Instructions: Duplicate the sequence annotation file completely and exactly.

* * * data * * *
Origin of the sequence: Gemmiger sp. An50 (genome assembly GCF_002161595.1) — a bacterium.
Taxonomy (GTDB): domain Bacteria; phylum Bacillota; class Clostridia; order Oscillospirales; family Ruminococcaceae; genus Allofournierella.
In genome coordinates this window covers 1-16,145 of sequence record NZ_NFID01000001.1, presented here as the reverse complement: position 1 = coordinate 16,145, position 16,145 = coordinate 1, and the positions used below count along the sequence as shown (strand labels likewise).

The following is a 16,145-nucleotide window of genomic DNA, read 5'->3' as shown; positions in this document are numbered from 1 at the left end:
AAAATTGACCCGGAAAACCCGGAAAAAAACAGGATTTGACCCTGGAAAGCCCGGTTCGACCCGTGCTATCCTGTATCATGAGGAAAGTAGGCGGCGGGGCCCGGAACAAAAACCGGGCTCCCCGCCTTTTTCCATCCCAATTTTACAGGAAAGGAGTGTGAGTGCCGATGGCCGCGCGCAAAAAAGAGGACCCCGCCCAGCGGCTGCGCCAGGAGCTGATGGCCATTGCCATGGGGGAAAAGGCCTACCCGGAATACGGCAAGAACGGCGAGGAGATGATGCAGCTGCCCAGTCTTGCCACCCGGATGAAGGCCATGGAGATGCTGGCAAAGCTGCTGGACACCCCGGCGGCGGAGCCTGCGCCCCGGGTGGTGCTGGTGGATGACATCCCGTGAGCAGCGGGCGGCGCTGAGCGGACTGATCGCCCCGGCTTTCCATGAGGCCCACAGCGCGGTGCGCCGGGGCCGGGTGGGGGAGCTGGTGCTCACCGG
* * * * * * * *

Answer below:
Origin of the sequence: Gemmiger sp. An50 (genome assembly GCF_002161595.1) — a bacterium.
Taxonomy (GTDB): domain Bacteria; phylum Bacillota; class Clostridia; order Oscillospirales; family Ruminococcaceae; genus Allofournierella.
In genome coordinates this window covers 1-16,145 of sequence record NZ_NFID01000001.1, presented here as the reverse complement: position 1 = coordinate 16,145, position 16,145 = coordinate 1, and the positions used below count along the sequence as shown (strand labels likewise).

The following is a 16,145-nucleotide window of genomic DNA, read 5'->3' as shown; positions in this document are numbered from 1 at the left end:
AAAATTGACCCGGAAAACCCGGAAAAAAACAGGATTTGACCCTGGAAAGCCCGGTTCGACCCGTGCTATCCTGTATCATGAGGAAAGTAGGCGGCGGGGCCCGGAACAAAAACCGGGCTCCCCGCCTTTTTCCATCCCAATTTTACAGGAAAGGAGTGTGAGTGCCGATGGCCGCGCGCAAAAAAGAGGACCCCGCCCAGCGGCTGCGCCAGGAGCTGATGGCCATTGCCATGGGGGAAAAGGCCTACCCGGAATACGGCAAGAACGGCGAGGAGATGATGCAGCTGCCCAGTCTTGCCACCCGGATGAAGGCCATGGAGATGCTGGCAAAGCTGCTGGACACCCCGGCGGCGGAGCCTGCGCCCCGGGTGGTGCTGGTGGATGACATCCCGTGAGCAGCGGGCGGCGCTGAGCGGACTGATCGCCCCGGCTTTCCATGAGGCCCACAGCGCGGTGCGCCGGGGCCGGGTGGGGGAGCTGGTGCTCACCGG